Two professional hop growers give their gardening tips for growing backyard hops.
There are new hop varieties, more properly known as hop cultivars, seemingly coming out each year. While these new cultivars are different from a genetic standpoint, many are similar to hops already grown. There are many reasons for hop growers to produce a new cultivar. The primary one is to keep trying to find the perfect hop.
At your local homebrew supply store, the grains are probably stored in bins or barrels at room temperature. In contrast, the hops are — or should be — refrigerated. The hops are stored cold for a reason — because fresher hops taste better.
How can one little cone bring so much happiness? Professional brewers give their thoughts on hops and hoppy beers in our brewers' roundtable. Pull up a seat and join the discussion.
Your brewing calculator says your beer will be 45.27 IBUs....but will it? How will you know? What you need to know to make sense of bitterness calculations and hit your target bitterness consistently.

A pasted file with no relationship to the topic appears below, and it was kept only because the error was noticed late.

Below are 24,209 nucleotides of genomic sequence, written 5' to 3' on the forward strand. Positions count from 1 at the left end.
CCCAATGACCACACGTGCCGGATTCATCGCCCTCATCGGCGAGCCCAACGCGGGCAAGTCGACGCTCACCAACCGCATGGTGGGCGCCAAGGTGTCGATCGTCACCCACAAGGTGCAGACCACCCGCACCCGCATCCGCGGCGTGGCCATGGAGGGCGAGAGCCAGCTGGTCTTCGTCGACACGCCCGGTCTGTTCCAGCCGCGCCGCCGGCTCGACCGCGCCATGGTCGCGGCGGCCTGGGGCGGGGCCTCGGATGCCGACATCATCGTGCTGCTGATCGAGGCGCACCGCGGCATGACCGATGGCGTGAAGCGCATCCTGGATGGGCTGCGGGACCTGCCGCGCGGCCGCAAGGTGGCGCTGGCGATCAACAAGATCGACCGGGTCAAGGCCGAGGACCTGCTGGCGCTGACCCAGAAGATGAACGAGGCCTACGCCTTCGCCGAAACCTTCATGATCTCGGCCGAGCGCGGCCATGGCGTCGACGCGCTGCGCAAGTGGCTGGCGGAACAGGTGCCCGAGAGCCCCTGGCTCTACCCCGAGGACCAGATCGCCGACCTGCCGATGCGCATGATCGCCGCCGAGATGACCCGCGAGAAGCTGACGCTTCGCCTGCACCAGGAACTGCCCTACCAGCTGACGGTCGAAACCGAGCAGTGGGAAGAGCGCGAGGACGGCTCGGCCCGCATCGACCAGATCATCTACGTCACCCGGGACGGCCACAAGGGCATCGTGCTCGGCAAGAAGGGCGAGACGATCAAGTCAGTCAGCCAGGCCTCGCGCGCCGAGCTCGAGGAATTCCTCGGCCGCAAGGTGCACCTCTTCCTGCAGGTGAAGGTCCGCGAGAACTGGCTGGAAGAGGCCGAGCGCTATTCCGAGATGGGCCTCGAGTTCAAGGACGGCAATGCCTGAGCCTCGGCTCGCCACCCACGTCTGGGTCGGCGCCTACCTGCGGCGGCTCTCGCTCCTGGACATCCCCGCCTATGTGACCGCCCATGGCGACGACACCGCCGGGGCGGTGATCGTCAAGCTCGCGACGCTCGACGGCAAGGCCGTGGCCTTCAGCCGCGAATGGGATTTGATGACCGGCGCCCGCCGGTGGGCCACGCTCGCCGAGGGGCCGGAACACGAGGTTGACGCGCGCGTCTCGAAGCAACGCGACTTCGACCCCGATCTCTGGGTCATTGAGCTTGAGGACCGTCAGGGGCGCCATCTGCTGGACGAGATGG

Want more hop aroma in your beer? Then try dry hopping and transport yourself to hop heaven.
Uncle Sam wants you....to brew with Cascades, Centennial, Columbus, Crystal (and perhaps some other American hops that don't begin with the letter "C").
Cascade works well with a West Coast Pale Ale. Fuggle should finish an English bitter. Galena or Cluster go great with porter. Here's a straightforward guide to picking the right hops for your favorite style of beer, plus a handy chart that gives homebrewers the straight dope on 63 hop varieties.
Now is the time to start planning your backyard hopyard. So hop to it!
Bored with the same routine? Put a little hop into your mash.
First wort hopping: Add bittering hops to the brew kettle before the boil begins.